Insiders Swarming Over Macy’s Inc’s 7% Dividend Stock
This “Hated” Dividend Stock Yields 7%
Over the past few weeks, insiders have quietly bought shares in one of the most hated dividend stocks around, Macy’s Inc (NYSE:M).
Last month, shares of the department store giant plunged after management warned of shrinking profit margins. The company plans to shut down dozens of stores as it copes with slower consumer spending and the unstoppable rise of Amazon.com, Inc. (NASDAQ:AMZN). (Source: “Macy’s plunges to a 6-year low after warning that its profit margins are shrinking,” Business Insider, June 6, 2017.)
Yet, despite the dour outlook, insiders have quietly backed up the truck. Last week, Chief Executive Officer Jeff Gennette bought 13,000 shares of Macy’s stock. On the open market, his average purchase came to $22.95 each. (Source: “Statement Of Changes In Beneficial Ownership,” U.S. Securities and Exchange Commission, June 14, 2017.)
And he’s not the only one. Days later, a Macy’s director accumulated a big chunk of stock. According to the “Form 4” Securities and Exchange Commission (SEC) filing, William Lenehan bought nearly 4,000 shares. (Source: “Statement Of Changes In Beneficial Ownership,” U.S. Securities and Exchange Commission, June 16, 2017.)
Investors should take note of a couple things.
First, insider buying represents a big vote of confidence. Management always says good things about their company, but talk is cheap. By going out and buying shares, executives have put their money where their mouth is.
Insiders might sell shares for all sorts of reasons. Maybe they need cash for a trip to Milan or a down payment on their new yacht. A big purchase of shares, though, usually only means one thing: they think the stock will go up.
Second, the market may have overreacted to management’s profit warning. Most of the problems last quarter came from bad weather (not Amazon), which resulted in inventory backups and unplanned markdowns. These problems, however, should get worked through by the end of the year.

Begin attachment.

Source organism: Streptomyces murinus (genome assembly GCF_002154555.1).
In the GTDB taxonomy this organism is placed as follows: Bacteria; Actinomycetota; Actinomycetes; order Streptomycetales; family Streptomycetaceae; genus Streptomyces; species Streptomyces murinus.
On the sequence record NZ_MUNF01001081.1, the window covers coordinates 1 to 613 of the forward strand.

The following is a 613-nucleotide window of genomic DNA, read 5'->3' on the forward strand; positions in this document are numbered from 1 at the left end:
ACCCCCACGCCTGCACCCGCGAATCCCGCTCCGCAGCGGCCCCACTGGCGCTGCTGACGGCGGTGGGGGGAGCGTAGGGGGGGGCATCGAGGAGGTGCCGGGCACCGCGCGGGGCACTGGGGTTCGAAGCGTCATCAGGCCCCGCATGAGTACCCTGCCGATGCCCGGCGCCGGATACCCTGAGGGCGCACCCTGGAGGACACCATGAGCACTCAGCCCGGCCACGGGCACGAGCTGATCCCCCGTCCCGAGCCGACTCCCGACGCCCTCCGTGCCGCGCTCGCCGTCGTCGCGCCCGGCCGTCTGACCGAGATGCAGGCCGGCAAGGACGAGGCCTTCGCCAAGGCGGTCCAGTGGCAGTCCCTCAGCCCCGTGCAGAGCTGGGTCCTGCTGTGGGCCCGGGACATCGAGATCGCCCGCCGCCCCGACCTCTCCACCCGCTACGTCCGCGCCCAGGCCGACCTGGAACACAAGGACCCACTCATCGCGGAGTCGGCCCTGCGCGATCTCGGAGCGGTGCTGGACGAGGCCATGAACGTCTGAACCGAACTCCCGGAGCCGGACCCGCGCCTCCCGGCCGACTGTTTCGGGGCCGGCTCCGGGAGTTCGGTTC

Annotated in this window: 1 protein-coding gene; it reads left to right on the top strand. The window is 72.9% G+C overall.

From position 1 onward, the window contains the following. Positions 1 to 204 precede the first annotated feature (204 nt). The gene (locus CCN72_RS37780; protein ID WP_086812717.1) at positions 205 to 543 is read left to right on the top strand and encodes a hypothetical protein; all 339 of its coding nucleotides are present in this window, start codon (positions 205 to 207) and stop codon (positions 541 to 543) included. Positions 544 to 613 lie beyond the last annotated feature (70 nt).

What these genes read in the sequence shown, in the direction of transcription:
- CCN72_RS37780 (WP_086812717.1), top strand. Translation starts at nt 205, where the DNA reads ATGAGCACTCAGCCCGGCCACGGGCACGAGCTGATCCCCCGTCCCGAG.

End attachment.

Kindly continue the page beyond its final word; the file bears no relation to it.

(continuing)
In the meantime, Macy’s stock looks like a bargain. Right now, “Mr. Market” has valued the entire company (debt and equity) at only $12.0 billion. Essentially, you get a valuable real estate portfolio with a retail business thrown in for free.
And, while the company’s retail operations struggle, it’s hardly a write-off. Macy’s brick-and-mortar business remains profitable, spinning off billions in cash flow each year. Closing less-profitable outlets will continue to boost the bottom line.
Macy’s eventually needs to shift to a hybrid model, combining online and retail stores. It’s hard to tell exactly when online growth will make up for the decline in brick-and-mortar revenue. E-commerce sales, though, have grown at a double-digit clip over the past few quarters, suggesting that management has gained traction here.
Looking forward, I wouldn’t be surprised to see Macy’s get taken over. Someone could buy the business, finance the entire deal with debt, and pay off the loan with internal profits. Alternatively, management might choose to go private, thereby avoiding Wall Street’s quarter-to-quarter mentality.
Either way, shareholders could make a windfall. In the meantime, stock owners receive a seven percent yield backed up by ample cash flow. With insiders swarming over this dividend stock, investors should take a second look at Macy’s stock.